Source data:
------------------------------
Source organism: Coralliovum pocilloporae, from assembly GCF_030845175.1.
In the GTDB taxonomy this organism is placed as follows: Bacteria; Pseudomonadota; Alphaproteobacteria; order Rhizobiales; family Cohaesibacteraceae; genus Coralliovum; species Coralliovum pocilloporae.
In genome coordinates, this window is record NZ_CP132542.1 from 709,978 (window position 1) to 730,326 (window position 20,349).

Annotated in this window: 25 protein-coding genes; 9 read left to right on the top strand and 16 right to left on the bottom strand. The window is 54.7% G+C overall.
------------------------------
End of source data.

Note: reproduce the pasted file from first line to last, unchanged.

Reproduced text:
Source organism: Coralliovum pocilloporae, from assembly GCF_030845175.1.
In the GTDB taxonomy this organism is placed as follows: Bacteria; Pseudomonadota; Alphaproteobacteria; order Rhizobiales; family Cohaesibacteraceae; genus Coralliovum; species Coralliovum pocilloporae.
In genome coordinates, this window is record NZ_CP132542.1 from 709,978 (window position 1) to 730,326 (window position 20,349).

Annotated in this window: 25 protein-coding genes; 9 read left to right on the top strand and 16 right to left on the bottom strand. The window is 54.7% G+C overall.